I’m at the Minnesota Developers Conference today, talking about topology and data. Hoping it’ll be fun to talk to developers about math and data! In the meantime, looking at cryptography and microservices and containerization. I’m working on trying to containerize some of my own projects…. but you might hear about that if you come to my talk.

Ok, links:

- Here’s an older Github repository of info about TDA in R. There, launch a binder to try out the code yourself! Just press the “binder” button! This uses Docker to give you an R environment.
- Here is a link for exploring super-level sets in Dow Jones data during the period 1991-2002, leading up and through the dotcom bust. You can change the threshold (what level of correlation you want to cut off the graph edges at) and you can play with the year.
- Here is a link to an R Shiny page for exploring persistent homology in Dow Jones data during the same period, 1991-2002. Warning: it’s slow to load due to the persistent homology calculation at the beginning — give it a minute. Watch the red dots slide down and to the left as the crash happens. Why are there two groups of red dots at one point, in 2001?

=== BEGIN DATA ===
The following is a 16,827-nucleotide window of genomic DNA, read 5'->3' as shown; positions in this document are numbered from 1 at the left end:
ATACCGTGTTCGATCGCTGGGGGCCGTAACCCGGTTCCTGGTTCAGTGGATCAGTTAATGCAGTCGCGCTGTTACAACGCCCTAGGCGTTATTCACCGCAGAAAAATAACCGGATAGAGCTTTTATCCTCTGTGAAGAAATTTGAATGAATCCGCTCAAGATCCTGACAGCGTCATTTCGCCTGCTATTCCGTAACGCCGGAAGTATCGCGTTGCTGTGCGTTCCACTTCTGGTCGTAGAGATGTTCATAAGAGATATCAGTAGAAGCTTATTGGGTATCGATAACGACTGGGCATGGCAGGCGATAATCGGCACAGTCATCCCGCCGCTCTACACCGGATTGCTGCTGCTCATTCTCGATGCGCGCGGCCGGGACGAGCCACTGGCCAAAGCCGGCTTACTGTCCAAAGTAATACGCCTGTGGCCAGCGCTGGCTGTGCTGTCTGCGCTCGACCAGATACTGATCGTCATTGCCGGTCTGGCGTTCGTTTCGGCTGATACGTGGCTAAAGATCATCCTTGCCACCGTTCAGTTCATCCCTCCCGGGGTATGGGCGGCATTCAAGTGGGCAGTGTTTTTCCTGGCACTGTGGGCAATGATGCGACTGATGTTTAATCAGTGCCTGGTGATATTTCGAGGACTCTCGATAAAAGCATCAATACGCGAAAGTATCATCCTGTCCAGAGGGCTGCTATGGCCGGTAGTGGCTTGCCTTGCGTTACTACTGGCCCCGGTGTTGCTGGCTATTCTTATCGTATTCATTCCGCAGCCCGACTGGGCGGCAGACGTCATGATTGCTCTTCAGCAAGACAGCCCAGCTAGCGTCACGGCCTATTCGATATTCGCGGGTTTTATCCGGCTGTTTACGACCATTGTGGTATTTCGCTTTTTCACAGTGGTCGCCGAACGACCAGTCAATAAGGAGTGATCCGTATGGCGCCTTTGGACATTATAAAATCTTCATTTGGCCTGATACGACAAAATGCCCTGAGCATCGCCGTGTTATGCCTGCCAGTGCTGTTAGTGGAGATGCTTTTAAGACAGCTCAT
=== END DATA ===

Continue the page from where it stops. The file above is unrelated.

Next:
If you want to learn more about using topology with big data, here are some links:

- I’ve enjoyed creating visualizations with Kepler-mapper, a Python package. In my talk, some of the images of macroeconomic data are created using Kepler-mapper. Check out the examples there — they’re beautiful.
- To make prettier mapper visualizations in R, I make heavy use of networkD3 and IGraph. IGraph also has Python bindings.
- In Python, computation of Betti numbers for analysis of the stock crash-recovery cycle was done using moguTDA.
- In R, I use TDAmapper for mapper visualization and TDA for persistent homology.

If you’re looking for other resources, my free Preparation for Math Finance course textbook is accessible and often-updated since I’m teaching right now. What else? Flash sale on coloring books 🙂